Waimoa language

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Region Northeast East Timor
Native speakers
33,000  (2010 & 2012 censuses)[1]
Language codes
ISO 639-3 Either:
wmh – Waimoa
krd – Kairui-Midiki
Distribution of Waimaha mother-tongue speakers in East Timor
Distribution of Mideki

Distribution of Kairui
This article contains IPA phonetic symbols. Without proper rendering support, you may see question marks, boxes, or other symbols instead of Unicode characters.

Waimoa or Waima'a is a spoken by about 3,000 people in northeast East Timor. Waimoa proper is reported to be mutually intelligible with neighboring Kairui and Midiki, with 5,000 speakers total.

The classification of Waimoa is unclear. Structurally, it is Malayo-Polynesian. However, its vocabulary is largely Papuan, similar to that of Makasae. Although generally classified as Austronesian languages or dialects that have been largely relexified under the influence of a language related to Makasae, it is possible that Waimoa, Kairui, and Midiki are instead Papuan languages related to Makasae which have been influenced by Austronesian.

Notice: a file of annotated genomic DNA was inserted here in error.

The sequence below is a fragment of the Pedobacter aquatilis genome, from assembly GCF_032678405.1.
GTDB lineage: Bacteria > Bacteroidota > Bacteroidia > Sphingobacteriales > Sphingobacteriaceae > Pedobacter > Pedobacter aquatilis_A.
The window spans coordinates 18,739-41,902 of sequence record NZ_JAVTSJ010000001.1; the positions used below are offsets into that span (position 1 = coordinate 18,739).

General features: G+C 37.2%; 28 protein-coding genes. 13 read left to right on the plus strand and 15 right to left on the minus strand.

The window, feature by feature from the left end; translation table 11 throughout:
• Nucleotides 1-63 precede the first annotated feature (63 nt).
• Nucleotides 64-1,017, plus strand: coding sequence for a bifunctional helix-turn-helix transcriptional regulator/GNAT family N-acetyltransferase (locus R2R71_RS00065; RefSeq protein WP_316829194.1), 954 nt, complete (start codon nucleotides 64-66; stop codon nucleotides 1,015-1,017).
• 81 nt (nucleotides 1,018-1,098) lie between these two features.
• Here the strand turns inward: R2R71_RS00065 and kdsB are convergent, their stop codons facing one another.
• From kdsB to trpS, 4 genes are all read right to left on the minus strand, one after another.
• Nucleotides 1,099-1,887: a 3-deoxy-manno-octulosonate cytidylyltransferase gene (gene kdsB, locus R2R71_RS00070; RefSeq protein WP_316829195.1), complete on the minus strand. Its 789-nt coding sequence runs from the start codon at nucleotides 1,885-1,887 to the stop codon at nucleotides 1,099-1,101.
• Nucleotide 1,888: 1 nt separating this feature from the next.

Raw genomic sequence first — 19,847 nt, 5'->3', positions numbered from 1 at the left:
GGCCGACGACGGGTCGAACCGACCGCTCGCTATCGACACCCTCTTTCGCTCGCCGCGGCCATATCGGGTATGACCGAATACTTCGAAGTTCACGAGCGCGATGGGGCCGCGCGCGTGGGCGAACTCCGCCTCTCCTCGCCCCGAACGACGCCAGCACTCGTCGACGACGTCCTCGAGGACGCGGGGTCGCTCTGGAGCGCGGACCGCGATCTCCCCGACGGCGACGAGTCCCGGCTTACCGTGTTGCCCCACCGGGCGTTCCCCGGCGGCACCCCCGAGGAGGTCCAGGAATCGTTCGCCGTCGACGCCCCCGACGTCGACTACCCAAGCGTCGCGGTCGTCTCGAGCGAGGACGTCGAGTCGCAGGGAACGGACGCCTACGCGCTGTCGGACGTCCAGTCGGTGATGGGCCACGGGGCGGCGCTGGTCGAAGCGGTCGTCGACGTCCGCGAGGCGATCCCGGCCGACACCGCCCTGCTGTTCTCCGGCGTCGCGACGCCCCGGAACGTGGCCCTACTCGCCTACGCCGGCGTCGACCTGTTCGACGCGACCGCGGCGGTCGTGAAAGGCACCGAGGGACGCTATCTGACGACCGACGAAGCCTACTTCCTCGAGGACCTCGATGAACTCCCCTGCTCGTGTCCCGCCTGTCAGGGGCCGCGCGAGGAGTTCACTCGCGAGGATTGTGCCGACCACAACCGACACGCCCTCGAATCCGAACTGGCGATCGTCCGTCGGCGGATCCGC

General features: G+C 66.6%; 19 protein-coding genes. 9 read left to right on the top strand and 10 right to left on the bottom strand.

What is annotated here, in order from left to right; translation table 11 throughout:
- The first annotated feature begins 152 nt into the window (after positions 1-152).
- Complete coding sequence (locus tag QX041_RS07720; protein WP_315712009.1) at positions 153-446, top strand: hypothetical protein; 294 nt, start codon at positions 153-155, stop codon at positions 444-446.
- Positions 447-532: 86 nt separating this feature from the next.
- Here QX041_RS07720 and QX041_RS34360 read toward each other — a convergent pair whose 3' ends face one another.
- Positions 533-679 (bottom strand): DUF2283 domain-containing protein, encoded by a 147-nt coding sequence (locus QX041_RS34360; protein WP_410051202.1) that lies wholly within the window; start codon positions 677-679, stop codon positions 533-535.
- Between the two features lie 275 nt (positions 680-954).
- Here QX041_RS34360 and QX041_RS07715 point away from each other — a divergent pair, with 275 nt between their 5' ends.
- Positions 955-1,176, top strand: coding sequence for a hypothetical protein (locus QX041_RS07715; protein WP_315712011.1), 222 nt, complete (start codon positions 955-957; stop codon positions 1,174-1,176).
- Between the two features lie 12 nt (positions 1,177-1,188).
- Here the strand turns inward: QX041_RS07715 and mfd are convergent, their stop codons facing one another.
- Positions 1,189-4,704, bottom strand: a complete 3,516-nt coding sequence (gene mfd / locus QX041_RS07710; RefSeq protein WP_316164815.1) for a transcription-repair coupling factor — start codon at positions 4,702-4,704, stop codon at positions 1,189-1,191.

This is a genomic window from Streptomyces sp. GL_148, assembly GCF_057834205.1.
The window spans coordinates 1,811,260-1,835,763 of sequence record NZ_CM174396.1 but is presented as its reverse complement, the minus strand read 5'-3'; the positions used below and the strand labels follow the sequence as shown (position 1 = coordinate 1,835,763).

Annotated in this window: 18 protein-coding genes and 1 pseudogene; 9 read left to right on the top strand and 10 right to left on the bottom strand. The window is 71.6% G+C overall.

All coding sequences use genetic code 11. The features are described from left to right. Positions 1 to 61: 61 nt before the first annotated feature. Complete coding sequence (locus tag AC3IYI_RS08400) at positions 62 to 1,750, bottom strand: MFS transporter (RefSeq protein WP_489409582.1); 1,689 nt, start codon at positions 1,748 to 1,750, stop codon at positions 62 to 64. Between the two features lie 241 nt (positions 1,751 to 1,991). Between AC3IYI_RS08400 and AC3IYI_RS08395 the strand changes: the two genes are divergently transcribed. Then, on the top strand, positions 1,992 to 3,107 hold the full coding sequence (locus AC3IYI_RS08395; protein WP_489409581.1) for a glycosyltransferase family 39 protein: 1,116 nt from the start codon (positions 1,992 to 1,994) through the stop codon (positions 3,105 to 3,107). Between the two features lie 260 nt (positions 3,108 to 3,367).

Waimoa has aspirated consonants, ash is one of only two (possibly) Austronesian languages reported to have a set of ejective stops, the other being Yapese:

Bilabial Coronal Velar Glottal
Voiceless unaspirated p t k ʔ
Voiceless aspirated
Voiceless ejective
Voiced plain b d ɡ

However, these sounds have also been described as post-glottalized.

There is also vowel harmony.

See also[edit]


  1. ^ Waimoa at Ethnologue (17th ed., 2013)
    Kairui-Midiki at Ethnologue (17th ed., 2013)
  • Hajek, John; Bowden, John (June 2002). "A Phonological Oddity in the Austronesian Area: Ejectives in Waimoa". Oceanic Linguistics 41 (1): 222–224. doi:10.1353/ol.2002.0021.